Keynote Talk: Portraiture As Political Struggle with Titus Brooks Heagins

North Carolina Museum of Art. Sunday, October 10th 1-2 p.m.

Image by Titus Brooks Heagins

The social uses of photography, especially portrait photography, have become commonplace, making it easy to miss the powerful significance that can be achieved by photographing people who are typically left out of story. The work of

Titus Brooks Heagins continues to profess the importance of the portrait as not simply a product of brief encounters between himself, his cameras, and various sitters, but as instances of truth. They are visual samples of representation of lives lived that are often intentionally hidden within social, economic, and judicial structures. Bringing these stories of representation into public spaces is a key artistic motivator and will be one of the topics of discussion in the artist talk presented by Heagins.

Titus Brooks Heagins, MFA is a documentary portraitist.  His work records the experiences of those who descended from Africa through the lens of social justice and those who have been “othered” in the US and abroad.  Heagins’ work has taken him across the nation and the globe seeking threads that bind members of the African diaspora.

His major bodies of work illuminate the spiritual expressions of Black Americans, Afro-Cubans, Haitians, Afro-Brazilians, among others.  He has captured the lives of descendants of Black service men in Vietnam, the displaced in China, and those whose gender expression has been a source of joy and oppression in the US and abroad.  Most recently Heagins has turned his lens to the contemporary protests by African Americans and allies for social justice brought again to public attention by the confluence of the COVID-19 pandemic, and the murders of African American men and women.

Heagins was born in Chicago, IL and holds an AB in Political Science from Duke University and an MFA in Photography from the University of Michigan.  He has taught graduate courses on Image Theory, Women’s History of Photography and History of Photography. His work is in the collections of the Smithsonian Institute, the North Carolina Museum of Art, the Do Good Fund, the Halsey Institute at the College of Charleston, SC and Casa de Africa in Havana, Cuba.  He has exhibited across the country and in Paris, France and Havana, Cuba.  Heagins also lends his time to mentoring beginning photographers.

This lecture is available both in person at the NCMA in the auditorium or you may register to watch via Zoom Webinar.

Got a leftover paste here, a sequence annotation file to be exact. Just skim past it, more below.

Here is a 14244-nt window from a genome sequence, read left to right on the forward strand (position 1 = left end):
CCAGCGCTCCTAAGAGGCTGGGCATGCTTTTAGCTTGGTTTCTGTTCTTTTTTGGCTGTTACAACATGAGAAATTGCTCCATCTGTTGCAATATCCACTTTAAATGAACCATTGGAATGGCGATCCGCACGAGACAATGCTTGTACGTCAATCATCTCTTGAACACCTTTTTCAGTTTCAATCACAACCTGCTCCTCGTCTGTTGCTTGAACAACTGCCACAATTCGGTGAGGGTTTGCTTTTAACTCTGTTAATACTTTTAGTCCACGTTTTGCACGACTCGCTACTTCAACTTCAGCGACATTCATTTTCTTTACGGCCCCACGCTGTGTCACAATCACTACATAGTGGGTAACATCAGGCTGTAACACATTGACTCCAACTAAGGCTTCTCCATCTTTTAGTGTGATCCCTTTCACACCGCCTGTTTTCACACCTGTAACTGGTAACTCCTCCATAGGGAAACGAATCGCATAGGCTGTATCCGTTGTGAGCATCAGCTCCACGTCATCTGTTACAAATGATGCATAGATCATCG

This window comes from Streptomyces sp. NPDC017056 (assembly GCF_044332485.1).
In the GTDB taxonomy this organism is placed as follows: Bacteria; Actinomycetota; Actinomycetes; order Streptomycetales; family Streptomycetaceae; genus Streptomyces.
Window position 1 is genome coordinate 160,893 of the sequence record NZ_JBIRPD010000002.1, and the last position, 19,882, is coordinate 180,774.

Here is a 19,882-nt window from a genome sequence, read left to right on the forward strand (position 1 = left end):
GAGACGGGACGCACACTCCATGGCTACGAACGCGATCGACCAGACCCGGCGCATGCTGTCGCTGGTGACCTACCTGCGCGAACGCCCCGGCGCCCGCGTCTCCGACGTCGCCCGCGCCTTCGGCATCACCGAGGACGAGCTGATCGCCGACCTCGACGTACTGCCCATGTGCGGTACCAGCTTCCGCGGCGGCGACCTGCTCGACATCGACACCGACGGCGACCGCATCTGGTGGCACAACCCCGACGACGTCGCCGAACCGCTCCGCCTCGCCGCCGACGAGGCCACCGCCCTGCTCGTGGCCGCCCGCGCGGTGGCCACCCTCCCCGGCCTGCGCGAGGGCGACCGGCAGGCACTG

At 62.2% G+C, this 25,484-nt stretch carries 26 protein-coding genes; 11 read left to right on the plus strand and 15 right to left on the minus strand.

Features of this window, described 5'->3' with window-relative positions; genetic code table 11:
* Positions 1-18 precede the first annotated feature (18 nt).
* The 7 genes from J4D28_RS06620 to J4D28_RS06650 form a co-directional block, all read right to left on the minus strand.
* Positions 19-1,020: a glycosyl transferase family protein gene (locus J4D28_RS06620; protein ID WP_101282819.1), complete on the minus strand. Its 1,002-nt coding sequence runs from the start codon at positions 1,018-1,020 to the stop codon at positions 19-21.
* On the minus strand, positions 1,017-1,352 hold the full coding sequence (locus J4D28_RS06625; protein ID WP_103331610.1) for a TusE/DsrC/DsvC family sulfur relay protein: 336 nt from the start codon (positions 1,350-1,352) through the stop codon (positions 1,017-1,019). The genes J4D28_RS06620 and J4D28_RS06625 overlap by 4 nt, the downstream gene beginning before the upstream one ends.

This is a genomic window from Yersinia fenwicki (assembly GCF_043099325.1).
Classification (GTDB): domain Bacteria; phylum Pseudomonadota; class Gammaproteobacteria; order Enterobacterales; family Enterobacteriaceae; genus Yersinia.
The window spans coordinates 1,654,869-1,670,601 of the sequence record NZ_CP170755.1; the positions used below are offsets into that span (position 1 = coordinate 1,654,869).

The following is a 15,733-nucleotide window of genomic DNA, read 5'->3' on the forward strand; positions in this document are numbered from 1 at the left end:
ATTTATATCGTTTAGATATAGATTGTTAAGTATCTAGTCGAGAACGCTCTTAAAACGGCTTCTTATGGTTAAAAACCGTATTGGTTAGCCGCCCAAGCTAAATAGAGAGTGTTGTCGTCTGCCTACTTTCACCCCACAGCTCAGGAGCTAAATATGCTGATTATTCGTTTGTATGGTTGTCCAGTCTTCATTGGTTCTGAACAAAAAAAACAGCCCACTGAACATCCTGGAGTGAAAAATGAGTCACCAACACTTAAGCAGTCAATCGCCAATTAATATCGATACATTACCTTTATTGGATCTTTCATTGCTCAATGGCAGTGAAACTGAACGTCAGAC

Register Here

His keynote will be preceded by a slide show of artist’s submissions for the “Persevere” exhibition.

East Building; SECU Auditorium or Zoom Webinar


Keynote Talk: Our Strange New Land: Narrative Movie Sets in the American South with Alex Harris

Durham Arts Council Theater. Sunday, October 17th, 5pm

Our Strange New Land: Narrative Movie Sets in the American South

with Alex Harris

Drawing on images and experiences from five decades behind the camera, Alex Harris will show and discuss the tension between documentary and fiction in photography during his talk at the Durham Arts Council Theater for the Click! Photography Festival on Oct. 17, 5 p.m. EST.

In 2017, with a commission from the High Museum in Atlanta, Harris set out to immerse himself in the world of southern fiction filmmakers. Since that time, he has photographed a wide variety of 41 different films including historical, contemporary, horror, experimental, long and short form, low budget and multi-million-dollar productions. His pictures are now published in a new book with Margaret Sartor: Our Strange New Land: Narrative Movie Sets in the American South (Yoffy Press 2021).

“Photographing behind the scenes on fiction film sets across the south, I began to notice that it was difficult to see the difference between my pictures of actors in front of the filmmaker’s lens, of crew behind the scenes, and of people living in communities around the set. Preparing for this talk, I looked back at earlier, documentary and family photographs I’ve made over the years, and was struck by the ways many seem to predict my more recent movie set pictures “ 



I have come to think of my photographs from this project as documenting an idea that’s long been celebrated in literature, that’s been explored in science, and conveyed by philosophers, that is, the ways in which we’re all actors in our own lives, creating our sets, practicing our lines, refining our characters, playing ourselves.”

Photo credit Eliza Harris

Alex Harris has photographed extensively in the American South, New Mexico, Alaska and Cuba. He is one of the founders of the Center for Documentary Studies and of Doubletake Magazine. Harris is an emeritus professor at Duke where has taught for four decades through the Sanford School, The Center for Documentary Studies, and the MFA in Experimental and Documentary Arts. His awards include a Guggenheim Fellowship in Photography, a Rockefeller Foundation Humanities Fellowship, a Lyndhurst Prize, and the Robert Cox Undergraduate Teaching Award at Duke. As a photographer and editor, Harris has published 20 books including River of Traps, a 1991 finalist for the Pulitzer Prize in general non-fiction.  Other books include The Idea of Cuba (2007), Why We are Here with evolutionary biologist E.O. Wilson (2012) and Our Strange New Land: Narrative Movie Sets in the American South with Margaret Sartor (2021).

Durham Arts Council Building 120 Morris St. Durham, NC


The Click! 2020 Keynotes have been archived on YouTube.

Keynote Talk: Emmet Gowin

“Only Chance is Fair” This Keynote is now available on YouTube

Keynote Talk: Mark Osterman

Finding my Voice. The keynote is now archived on YouTube.